Polenta can be eaten plain with a little butter, substituted for baked potatoes and bread, or smothered in favorite sauces as a main meal.
Polenta refers to both dry Italian cornmeal and the mush that results from adding liquid and then boiling. Consistency for proper polenta will vary from soupy or pudding-like to firm cakes that are fried, grilled, and baked. Polenta is often compared to grits and cornmeal mush, which are southern
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• Polenta is available as coarse, medium, and fine grind. Coarse-ground makes thicker, firmer cakes and fine will produce a soupy mush. Medium works for either.
• An instant version can be prepared in about ten minutes.
• Pre-cooked tubes and squares are ready to slice and heat.
• Store dried meal for two years or longer. Use an airtight container and place in a cool, dry spot.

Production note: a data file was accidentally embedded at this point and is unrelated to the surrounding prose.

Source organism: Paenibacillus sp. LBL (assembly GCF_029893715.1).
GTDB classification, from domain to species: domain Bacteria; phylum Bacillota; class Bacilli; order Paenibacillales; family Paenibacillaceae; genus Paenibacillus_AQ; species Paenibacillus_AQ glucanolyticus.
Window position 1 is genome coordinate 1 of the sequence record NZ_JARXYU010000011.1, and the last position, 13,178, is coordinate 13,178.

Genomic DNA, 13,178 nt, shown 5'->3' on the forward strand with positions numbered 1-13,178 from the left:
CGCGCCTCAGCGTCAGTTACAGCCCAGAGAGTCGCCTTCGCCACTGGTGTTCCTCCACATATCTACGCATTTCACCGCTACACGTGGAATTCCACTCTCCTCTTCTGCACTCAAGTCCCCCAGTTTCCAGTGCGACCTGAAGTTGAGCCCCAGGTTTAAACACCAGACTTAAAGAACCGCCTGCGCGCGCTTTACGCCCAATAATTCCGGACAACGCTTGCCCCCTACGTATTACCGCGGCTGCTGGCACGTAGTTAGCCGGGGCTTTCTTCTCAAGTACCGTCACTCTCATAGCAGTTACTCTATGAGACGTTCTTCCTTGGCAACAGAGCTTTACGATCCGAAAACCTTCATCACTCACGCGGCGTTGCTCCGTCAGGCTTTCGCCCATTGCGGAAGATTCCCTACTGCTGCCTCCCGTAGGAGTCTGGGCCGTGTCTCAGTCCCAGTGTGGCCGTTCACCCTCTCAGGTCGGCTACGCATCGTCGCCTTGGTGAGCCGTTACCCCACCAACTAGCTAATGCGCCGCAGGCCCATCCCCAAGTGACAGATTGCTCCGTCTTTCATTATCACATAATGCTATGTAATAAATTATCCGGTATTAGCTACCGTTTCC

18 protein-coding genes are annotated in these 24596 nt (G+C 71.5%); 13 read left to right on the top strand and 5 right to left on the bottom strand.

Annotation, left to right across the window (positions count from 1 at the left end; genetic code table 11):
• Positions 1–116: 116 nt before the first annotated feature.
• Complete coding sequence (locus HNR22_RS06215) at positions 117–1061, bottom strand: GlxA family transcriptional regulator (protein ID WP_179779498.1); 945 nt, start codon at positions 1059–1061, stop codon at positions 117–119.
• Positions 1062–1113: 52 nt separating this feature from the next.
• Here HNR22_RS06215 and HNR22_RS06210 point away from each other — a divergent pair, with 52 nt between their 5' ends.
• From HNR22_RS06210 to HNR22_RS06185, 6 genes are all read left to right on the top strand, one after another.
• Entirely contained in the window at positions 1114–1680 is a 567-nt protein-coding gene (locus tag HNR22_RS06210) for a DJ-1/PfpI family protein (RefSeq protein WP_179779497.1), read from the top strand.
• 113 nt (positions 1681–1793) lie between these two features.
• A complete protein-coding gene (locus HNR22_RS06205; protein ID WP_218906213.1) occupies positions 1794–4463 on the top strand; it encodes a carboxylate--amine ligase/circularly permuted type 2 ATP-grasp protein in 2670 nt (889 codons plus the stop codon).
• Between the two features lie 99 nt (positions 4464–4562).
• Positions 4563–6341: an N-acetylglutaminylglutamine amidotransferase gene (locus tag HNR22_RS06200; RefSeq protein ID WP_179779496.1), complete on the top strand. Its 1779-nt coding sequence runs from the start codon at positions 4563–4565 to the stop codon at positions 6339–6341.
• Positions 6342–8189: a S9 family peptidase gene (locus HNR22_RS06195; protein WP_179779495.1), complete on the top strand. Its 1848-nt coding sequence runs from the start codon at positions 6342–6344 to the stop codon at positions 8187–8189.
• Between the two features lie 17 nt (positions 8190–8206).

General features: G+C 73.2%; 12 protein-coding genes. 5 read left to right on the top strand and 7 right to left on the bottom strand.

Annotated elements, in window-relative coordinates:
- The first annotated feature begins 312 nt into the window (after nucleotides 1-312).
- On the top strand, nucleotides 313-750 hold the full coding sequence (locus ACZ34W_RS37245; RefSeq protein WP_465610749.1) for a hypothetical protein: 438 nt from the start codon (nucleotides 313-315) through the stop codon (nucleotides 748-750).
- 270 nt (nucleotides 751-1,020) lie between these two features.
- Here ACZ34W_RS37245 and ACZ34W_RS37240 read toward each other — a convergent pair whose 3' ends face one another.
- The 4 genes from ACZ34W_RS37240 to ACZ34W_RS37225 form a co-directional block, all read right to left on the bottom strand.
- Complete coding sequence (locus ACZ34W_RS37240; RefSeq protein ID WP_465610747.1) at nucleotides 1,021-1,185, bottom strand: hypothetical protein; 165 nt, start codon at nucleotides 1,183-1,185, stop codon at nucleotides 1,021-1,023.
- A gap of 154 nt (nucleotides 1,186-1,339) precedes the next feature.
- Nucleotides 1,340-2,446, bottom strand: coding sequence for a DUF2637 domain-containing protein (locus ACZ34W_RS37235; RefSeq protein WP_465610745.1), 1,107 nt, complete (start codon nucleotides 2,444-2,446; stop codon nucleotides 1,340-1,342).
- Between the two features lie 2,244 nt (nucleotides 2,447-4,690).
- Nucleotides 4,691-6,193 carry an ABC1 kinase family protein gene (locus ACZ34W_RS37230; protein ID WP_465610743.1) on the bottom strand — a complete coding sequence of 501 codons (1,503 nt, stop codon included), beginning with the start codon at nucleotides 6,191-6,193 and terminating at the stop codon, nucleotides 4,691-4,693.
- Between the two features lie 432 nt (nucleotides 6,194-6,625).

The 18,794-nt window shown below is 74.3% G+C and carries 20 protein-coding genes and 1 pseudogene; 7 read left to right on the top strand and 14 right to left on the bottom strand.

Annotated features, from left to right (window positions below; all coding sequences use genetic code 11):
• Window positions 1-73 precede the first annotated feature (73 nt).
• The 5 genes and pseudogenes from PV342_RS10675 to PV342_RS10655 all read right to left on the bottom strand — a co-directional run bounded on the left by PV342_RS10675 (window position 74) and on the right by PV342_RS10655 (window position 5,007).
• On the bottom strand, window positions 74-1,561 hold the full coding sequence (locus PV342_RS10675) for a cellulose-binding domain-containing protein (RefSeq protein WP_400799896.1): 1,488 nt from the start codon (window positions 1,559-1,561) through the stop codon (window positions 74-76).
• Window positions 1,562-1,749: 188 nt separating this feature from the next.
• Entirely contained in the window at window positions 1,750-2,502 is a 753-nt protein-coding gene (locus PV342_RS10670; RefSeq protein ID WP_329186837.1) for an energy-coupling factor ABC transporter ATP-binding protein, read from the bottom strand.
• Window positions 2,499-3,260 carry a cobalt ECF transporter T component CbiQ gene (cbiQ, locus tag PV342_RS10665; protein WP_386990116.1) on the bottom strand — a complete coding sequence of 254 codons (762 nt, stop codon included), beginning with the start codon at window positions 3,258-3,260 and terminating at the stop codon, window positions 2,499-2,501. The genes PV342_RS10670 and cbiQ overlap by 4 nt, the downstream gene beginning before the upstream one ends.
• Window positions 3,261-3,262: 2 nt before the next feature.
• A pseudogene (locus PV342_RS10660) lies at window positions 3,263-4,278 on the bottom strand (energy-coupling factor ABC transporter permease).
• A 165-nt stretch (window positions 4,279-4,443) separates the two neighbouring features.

• Refrigerate pre-cooked, or ready-to-use, polenta and use within two months. After opening, cook within a few days.
• Polenta continues to thicken as it cools. Let rest about five minutes if serving “wet,” or cook ahead of time and allow to cool into cake form. Slice or cut into squares and it is ready for frying and baking. Layer slices with cheese in between or top with mushrooms and fresh herbs.
• Traditional polentas (and many cooks) call for constant stirring, often for up to an hour. Modern cookware allows for an occasional stir and even less attention in a double boiler. It does require some turning and mixing so the sides and bottoms do not finish cooking before the middle.
• Fine grind tends to lump when added to hot liquid. Decrease lumping by dissolving a portion of the polenta in cold water. Cover and boil for about ten minutes. Follow with the remaining cornmeal and stir continuously.
• A longer cooking time will bring out an intense corn taste.
• Any cornmeal in equal amounts.
Beans, beef, cheese, chicken, mushrooms, Chardonnay